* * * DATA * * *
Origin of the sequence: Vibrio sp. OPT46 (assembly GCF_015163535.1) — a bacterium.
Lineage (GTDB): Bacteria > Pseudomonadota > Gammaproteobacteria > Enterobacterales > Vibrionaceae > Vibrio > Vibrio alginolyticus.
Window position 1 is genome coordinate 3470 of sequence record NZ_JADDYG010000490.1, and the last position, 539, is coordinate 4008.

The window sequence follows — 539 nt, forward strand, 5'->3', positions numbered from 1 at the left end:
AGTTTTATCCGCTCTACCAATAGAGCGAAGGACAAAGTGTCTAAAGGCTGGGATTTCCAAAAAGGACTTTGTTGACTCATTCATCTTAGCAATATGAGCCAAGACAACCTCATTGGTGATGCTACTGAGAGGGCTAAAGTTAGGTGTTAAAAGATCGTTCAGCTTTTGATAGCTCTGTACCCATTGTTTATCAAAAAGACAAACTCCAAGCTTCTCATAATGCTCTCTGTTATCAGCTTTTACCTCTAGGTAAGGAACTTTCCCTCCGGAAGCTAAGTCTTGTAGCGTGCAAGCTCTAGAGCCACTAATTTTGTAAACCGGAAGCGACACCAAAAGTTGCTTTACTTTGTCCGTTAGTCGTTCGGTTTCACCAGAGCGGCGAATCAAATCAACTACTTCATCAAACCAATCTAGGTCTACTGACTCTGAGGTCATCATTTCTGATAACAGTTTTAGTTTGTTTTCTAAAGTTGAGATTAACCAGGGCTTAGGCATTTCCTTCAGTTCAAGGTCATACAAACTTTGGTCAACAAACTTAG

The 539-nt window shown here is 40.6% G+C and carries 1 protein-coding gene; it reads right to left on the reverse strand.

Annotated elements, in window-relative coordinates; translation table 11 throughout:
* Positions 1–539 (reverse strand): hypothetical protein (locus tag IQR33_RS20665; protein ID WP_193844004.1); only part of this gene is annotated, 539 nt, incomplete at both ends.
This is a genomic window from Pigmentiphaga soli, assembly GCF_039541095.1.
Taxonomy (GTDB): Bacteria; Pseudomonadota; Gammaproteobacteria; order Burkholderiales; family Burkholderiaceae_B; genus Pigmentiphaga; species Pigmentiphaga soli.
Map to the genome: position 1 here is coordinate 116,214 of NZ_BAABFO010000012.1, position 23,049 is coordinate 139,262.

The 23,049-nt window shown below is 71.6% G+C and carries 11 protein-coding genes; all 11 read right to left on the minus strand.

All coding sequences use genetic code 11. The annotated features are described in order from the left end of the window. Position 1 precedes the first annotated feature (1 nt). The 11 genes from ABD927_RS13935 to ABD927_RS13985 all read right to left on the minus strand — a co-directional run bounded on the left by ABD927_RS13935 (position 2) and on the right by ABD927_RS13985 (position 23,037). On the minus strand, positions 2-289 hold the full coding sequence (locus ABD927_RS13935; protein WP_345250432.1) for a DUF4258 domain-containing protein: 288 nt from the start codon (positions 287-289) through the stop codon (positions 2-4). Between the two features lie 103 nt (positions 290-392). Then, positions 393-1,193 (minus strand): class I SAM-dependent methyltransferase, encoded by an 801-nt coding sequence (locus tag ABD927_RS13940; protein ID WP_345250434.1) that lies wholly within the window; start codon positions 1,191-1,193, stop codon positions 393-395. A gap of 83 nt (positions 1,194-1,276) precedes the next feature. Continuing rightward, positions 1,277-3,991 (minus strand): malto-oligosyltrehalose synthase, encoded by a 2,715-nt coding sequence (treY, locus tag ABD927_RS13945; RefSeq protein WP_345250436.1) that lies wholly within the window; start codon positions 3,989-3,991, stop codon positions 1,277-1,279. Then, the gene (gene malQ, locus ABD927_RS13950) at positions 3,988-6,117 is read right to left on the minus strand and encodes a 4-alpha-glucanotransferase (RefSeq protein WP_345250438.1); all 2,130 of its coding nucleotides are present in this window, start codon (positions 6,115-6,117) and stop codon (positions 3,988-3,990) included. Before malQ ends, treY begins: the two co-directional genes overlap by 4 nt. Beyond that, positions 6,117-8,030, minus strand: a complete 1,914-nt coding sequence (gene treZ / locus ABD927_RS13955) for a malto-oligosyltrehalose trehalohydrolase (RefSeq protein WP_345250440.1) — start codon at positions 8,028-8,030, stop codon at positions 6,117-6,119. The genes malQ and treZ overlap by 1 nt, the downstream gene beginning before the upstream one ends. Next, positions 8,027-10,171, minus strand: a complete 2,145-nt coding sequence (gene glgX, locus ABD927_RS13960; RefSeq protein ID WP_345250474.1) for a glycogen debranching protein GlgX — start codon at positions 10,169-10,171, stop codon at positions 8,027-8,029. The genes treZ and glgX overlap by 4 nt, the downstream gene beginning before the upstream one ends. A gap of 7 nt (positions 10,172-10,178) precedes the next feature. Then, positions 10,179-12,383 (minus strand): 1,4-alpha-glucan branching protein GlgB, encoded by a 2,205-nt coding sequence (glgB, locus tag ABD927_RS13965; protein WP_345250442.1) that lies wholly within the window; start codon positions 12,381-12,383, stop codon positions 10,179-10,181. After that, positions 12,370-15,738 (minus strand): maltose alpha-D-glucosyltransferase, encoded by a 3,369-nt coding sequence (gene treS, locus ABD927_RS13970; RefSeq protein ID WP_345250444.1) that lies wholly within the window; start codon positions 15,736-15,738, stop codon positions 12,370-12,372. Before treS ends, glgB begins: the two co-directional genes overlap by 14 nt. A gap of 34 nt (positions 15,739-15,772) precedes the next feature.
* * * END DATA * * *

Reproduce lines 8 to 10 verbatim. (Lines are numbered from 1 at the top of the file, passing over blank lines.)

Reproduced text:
* Positions 1–539 (reverse strand): hypothetical protein (locus tag IQR33_RS20665; protein ID WP_193844004.1); only part of this gene is annotated, 539 nt, incomplete at both ends.
This is a genomic window from Pigmentiphaga soli, assembly GCF_039541095.1.
Taxonomy (GTDB): Bacteria; Pseudomonadota; Gammaproteobacteria; order Burkholderiales; family Burkholderiaceae_B; genus Pigmentiphaga; species Pigmentiphaga soli.